Visualizing Social Data
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Work

Problem Set 04: Due by Friday March 25th at 5pm

Setup

Instructions

    1. Use RStudio to create a file named something like lastname_firstname_ps04.Rmd
  • 2.From last week, you should already have a Census API key and have the the tidycensus package installed. Reread Walker Chapter 2 for more details.

    1. Set up your file with a code chunk that loads the tidyverse, socviz, tidycensus, sf, and tigris packages.
    1. Put the line

options(tigris_use_cache = TRUE)

after you load your packages. (This will prevent downloading Census data more than once.)

Next, we will get some population measures from the American Community Survey.

We make two little tables of the official variable name and a more readable short name for it.

pop_names <- tribble(
    ~varname, ~clean_name,
    "B01003_001", "pop",
    "B01001B_001", "black",
    "B01001A_001", "white",
    "B01001H_001", "nh_white",
    "B01001I_001", "hispanic",
    "B01001D_001", "asian"
  )
  
pop_names
## # A tibble: 6 × 2
##   varname     clean_name
##   <chr>       <chr>     
## 1 B01003_001  pop       
## 2 B01001B_001 black     
## 3 B01001A_001 white     
## 4 B01001H_001 nh_white  
## 5 B01001I_001 hispanic  
## 6 B01001D_001 asian
inc_names <- tribble(
    ~varname, ~clean_name,
    "S1901_C01_012", "median_hh_inc")

Now we download county-level data for these variables and make some tables of the results:

## Population groups
## Code nerds note the use of `reduce` here 
fips_pop <- get_acs(geography = "county", 
                    variables = pop_names$varname, 
                    cache_table = TRUE) %>% 
  mutate(variable = reduce2(pop_names$varname, 
                            pop_names$clean_name, 
                            str_replace, 
                            .init = variable)) %>% 
  select(-moe) %>% 
  pivot_wider(names_from = variable, values_from = estimate) %>% 
  rename(fips = GEOID, name = NAME) 
## Getting data from the 2016-2020 5-year ACS
fips_pop
## # A tibble: 3,221 × 8
##    fips  name                      white black asian nh_white hispanic    pop
##    <chr> <chr>                     <dbl> <dbl> <dbl>    <dbl>    <dbl>  <dbl>
##  1 01001 Autauga County, Alabama   42150 10866   649    41160     1601  55639
##  2 01003 Baldwin County, Alabama  186504 19153  2033   180955     9947 218289
##  3 01005 Barbour County, Alabama   11587 11929   122    11332     1110  25026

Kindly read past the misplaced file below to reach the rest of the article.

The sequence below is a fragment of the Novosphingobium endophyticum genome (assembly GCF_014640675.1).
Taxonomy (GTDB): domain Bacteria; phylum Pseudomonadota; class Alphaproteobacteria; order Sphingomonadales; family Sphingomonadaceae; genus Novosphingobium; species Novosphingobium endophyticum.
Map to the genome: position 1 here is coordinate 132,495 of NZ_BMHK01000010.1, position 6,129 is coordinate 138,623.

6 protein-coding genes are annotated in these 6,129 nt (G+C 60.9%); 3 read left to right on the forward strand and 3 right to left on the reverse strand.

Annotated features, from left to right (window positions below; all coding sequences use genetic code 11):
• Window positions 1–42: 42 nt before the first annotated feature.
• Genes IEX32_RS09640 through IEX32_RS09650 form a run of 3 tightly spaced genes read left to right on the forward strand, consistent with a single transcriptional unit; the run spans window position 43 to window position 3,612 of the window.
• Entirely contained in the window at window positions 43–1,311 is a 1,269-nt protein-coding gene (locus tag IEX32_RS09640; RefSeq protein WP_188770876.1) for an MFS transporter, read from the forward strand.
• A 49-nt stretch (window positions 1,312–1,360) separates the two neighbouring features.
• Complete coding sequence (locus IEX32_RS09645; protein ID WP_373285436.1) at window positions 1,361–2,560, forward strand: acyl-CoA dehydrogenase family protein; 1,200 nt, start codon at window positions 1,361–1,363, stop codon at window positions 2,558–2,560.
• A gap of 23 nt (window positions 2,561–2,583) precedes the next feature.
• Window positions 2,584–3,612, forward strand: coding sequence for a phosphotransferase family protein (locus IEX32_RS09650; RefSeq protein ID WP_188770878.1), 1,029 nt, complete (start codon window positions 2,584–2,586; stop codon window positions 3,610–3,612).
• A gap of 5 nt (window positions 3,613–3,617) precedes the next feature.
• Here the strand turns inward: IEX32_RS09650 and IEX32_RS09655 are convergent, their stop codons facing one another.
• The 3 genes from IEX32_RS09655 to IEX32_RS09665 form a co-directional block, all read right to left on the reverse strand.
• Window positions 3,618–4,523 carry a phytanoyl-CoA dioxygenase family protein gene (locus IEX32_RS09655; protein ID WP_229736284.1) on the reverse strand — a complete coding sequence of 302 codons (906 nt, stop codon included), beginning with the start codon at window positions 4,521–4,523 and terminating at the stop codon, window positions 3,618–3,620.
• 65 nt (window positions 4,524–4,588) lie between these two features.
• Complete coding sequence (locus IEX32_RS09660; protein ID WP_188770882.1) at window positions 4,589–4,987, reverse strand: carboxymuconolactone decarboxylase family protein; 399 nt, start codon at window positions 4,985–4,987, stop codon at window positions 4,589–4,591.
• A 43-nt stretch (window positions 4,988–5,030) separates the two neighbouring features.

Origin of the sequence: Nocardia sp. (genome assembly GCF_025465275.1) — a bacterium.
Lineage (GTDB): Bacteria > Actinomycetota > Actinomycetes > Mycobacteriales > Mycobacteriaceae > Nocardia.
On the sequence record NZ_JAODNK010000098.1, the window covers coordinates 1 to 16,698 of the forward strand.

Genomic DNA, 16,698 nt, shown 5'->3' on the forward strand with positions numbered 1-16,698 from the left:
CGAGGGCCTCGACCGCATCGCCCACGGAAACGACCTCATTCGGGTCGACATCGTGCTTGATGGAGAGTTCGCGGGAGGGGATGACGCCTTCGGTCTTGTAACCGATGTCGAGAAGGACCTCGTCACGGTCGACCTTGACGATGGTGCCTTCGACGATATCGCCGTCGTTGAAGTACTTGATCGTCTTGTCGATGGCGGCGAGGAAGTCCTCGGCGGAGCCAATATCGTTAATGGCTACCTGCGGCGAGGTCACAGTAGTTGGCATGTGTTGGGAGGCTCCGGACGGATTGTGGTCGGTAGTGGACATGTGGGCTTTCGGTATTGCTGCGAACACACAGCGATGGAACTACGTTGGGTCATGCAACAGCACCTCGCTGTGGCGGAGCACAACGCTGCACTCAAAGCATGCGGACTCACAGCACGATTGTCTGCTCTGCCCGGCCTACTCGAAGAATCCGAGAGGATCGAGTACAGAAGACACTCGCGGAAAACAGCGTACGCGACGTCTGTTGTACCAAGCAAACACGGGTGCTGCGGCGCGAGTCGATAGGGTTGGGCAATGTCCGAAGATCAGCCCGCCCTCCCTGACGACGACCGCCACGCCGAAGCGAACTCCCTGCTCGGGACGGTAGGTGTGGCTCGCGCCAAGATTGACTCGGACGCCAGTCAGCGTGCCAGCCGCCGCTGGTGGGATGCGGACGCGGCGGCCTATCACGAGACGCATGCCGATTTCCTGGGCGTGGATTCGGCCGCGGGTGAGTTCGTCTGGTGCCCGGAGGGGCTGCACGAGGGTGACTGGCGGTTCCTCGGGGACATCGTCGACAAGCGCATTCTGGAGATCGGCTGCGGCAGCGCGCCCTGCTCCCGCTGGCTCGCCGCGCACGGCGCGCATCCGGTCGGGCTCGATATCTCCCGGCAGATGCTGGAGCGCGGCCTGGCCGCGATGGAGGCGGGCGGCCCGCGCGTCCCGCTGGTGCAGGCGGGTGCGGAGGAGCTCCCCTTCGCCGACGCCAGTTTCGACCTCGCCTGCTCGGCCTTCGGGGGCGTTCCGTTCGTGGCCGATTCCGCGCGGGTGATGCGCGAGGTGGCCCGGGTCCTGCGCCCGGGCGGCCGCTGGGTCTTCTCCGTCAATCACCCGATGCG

##  4 01007 Bibb County, Alabama      17138  5045    56    16650      600  22374
##  5 01009 Blount County, Alabama    54271   808   236    50065     5362  57755
##  6 01011 Bullock County, Alabama    2663  6980   137     2162      824  10173
##  7 01013 Butler County, Alabama    10183  8795   261    10125      290  19726
##  8 01015 Calhoun County, Alabama   83801 24190   925    82049     4406 114324
##  9 01017 Chambers County, Alabama  19015 13372   368    18413      843  33427
## 10 01019 Cherokee County, Alabama  23970  1250    26    23779      432  26035
## # … with 3,211 more rows
## Income data
fips_inc <- get_acs(geography = "county", 
                    variables = inc_names$varname,  
                    cache_table = TRUE) %>% 
  mutate(variable = str_replace(variable, 
                            inc_names$varname, 
                            inc_names$clean_name)) %>% 
  rename(fips = GEOID, name = NAME) 
## Getting data from the 2016-2020 5-year ACS

## Using the ACS Subject Tables

Next we grab the spatial data that will let us draw county-level maps.

fips_map <- get_acs(geography = "county", 
                    variables = "B01001_001", 
                    geometry = TRUE,
                    resolution = "20m",
                    cache_table = TRUE) %>%
  shift_geometry() %>%
  select(GEOID, NAME, geometry) %>% 
  rename(fips = GEOID, name = NAME)
fips_map
## Simple feature collection with 3221 features and 2 fields
## Geometry type: GEOMETRY
## Dimension:     XY
## Bounding box:  xmin: -3112200 ymin: -1697728 xmax: 2258154 ymax: 1558935
## Projected CRS: USA_Contiguous_Albers_Equal_Area_Conic
## First 10 features:
##     fips                          name                       geometry
## 1  05121     Randolph County, Arkansas MULTIPOLYGON (((407670.6 -1...
## 2  08069      Larimer County, Colorado MULTIPOLYGON (((-848738.5 4...
## 3  26105        Mason County, Michigan MULTIPOLYGON (((756117.8 77...
## 4  28153     Wayne County, Mississippi MULTIPOLYGON (((664464.4 -6...
## 5  38075 Renville County, North Dakota MULTIPOLYGON (((-447168.5 1...
## 6  39125         Paulding County, Ohio MULTIPOLYGON (((928784.5 47...
## 7  21095       Harlan County, Kentucky MULTIPOLYGON (((1101261 484...
## 8  48063            Camp County, Texas MULTIPOLYGON (((78719.39 -5...
## 9  40101     Muskogee County, Oklahoma MULTIPOLYGON (((20934.8 -18...
## 10 29039        Cedar County, Missouri MULTIPOLYGON (((168374.4 17...

Questions

    1. Using the fips_pop table, calculate the proportion of each racial or ethnic category per 100,000 people. You should end up with new columns showing that number (e.g. hispanic_prop) for each county.
    1. Join the table of population information to the spatial data using left_join(). How do you know your join worked?
    1. Draw maps of the proportion of county residents by race or ethnicity for any two of the categories. Choose a color palette that you think works well for showing these data.
    1. Read the R help page for the cut_interval() function in ggplot2. Use cut_interval() to turn the proportional measures into binned groups and map any two of those. Do the resulting maps look more or less informative than the continuous versions? Why or why not?
    1. Draw a map of the Median Household Income data.
    1. What are the ten richest counties in the U.S. according to this data? What are the five poorest?